‘Made in America’ country music legend Toby Keith dead at 62

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Country music legend Toby Keith died Monday night after a lengthy battle with stomach cancer. A
message posted to the “Should’ve Been a Cowboy” singer’s social media page noted that he died surround by his family.

“He fought his fight with grace and courage,” continued the message. “Please respect the privacy of his family at this time.”

The Oklahoma native, born in Clinton on July 8, 1961, announced in June 2022 that he had cancer and that he had been undergoing chemotherapy for several months.

Prior to his
receipt of the Country Icon Award at the inaugural People’s Choice Country Awards in September 2023, the derrickhand’s son told Fox News Digital, “I lean on my faith, and I just pray.”

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“You gotta do what you gotta do, and I don’t know how people do it without faith. … That’s that what I did,” added Keith.

The singer underscored that throughout his battle with cancer, faith “was [his] rock.”

Upon receiving the Country Icon Award, Keith singled out his Creator, saying, “I want to thank the Almighty for allowing me to be here tonight. He’s been riding shotgun with me for a little while.”

Keith sold over 40 million records worldwide and had over 60 singles reach the country charts; 42 top-10 hits; and at least 20 singles at number one in the charts — including “Who’s Your Daddy?,” “My List,” “How Do You Like me Now?!,” “As Good as I Once Was,” “Beer for My Horses,” and “Made in America.”

According to his
website, his music also netted over 10 billion streams.

The New York Times
indicated Keith was already in his 30s when he signed his first record deal in 1993. He previously worked as a semi-pro football player with the Oklahoma City Drillers, a rodeo hand, and a roughneck in the Oklahoma oil fields.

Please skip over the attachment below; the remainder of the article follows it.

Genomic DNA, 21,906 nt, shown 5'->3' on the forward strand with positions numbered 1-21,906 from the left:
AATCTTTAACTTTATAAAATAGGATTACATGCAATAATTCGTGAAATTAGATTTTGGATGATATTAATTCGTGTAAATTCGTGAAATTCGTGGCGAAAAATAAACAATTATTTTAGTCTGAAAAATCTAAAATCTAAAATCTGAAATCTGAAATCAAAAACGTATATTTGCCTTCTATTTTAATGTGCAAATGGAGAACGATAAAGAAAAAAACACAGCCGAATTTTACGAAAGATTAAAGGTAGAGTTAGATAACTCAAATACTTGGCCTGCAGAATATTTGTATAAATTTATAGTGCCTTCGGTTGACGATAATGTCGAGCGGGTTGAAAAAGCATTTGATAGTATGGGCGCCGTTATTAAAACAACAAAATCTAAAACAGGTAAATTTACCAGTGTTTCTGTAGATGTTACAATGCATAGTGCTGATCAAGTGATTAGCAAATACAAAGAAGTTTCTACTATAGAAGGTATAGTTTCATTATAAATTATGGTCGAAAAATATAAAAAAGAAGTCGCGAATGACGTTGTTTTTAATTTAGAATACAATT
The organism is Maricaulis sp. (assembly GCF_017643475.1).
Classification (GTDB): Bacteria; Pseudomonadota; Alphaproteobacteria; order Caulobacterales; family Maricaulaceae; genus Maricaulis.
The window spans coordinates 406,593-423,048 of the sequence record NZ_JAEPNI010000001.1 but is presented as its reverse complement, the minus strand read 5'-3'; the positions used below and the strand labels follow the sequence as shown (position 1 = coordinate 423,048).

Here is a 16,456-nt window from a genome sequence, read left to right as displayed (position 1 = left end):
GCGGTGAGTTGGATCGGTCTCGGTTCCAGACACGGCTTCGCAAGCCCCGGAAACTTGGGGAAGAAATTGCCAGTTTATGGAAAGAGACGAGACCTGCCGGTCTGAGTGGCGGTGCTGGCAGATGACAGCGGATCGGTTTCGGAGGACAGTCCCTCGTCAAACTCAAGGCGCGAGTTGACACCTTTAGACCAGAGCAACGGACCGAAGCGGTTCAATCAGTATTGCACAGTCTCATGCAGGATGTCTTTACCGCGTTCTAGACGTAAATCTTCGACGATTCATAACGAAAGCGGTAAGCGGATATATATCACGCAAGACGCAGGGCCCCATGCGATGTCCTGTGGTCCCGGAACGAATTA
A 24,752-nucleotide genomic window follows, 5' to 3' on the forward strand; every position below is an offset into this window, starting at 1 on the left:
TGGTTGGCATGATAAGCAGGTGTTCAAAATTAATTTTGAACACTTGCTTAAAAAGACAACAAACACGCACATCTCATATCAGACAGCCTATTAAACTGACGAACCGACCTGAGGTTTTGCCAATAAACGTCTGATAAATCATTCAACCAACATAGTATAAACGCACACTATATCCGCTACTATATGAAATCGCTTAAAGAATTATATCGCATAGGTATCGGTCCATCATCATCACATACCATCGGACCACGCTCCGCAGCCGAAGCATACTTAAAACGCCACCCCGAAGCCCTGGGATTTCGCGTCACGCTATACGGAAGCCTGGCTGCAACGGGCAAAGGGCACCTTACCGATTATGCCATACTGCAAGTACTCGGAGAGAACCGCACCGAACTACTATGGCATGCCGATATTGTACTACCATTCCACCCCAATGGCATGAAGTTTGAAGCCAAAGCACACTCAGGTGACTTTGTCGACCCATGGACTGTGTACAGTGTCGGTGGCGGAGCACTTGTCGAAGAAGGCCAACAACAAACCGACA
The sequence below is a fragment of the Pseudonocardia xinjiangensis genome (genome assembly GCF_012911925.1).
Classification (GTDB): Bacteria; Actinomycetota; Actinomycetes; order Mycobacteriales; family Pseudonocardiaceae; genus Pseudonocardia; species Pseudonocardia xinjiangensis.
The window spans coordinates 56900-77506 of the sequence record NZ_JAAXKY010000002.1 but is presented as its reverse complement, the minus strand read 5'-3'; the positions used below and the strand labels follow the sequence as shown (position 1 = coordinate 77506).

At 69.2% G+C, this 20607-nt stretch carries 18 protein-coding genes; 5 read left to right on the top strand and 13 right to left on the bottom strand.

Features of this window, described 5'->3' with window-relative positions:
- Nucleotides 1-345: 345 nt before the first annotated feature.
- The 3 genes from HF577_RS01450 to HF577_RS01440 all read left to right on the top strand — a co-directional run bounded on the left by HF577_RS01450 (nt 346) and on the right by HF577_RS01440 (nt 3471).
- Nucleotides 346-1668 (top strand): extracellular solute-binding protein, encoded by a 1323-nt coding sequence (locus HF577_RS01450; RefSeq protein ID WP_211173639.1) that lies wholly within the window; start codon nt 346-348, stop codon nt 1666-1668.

told Dan Rather on “The Big Interview” in 2018 that when “Should’ve Been a Cowboy” became his first No. 1 country single in 1993, he was performing “28, 29 shows a month because I didn’t know I was going to get a second hit.”

“At the time I was just trying to outwork everybody,” he added.

Keith was an unapologetic patriot even when his love of country prickled others in the music industry.

The Times noted that Keith’s No. 1 country single “Courtesy of the Red, White and Blue (The Angry American)” — a heartfelt response to the death of his father, a disabled veteran, and the 9/11 Islamic terror attacks on the U.S. — upset others with its nationalist flare.

Keith later noted, “I don’t apologize for being patriotic.”

In addition to going on 11 USO tours visiting American troops overseas, the Associated Press indicated Keith raised millions of dollars for various charities over the course of his career and built the OK Kids Korral in Oklahoma City — a cost-free home for children fighting cancer.

Keith is survived by Tricia Keith, his wife of 39 years; his three children; his brother, mother, and sister; and four grandchildren.

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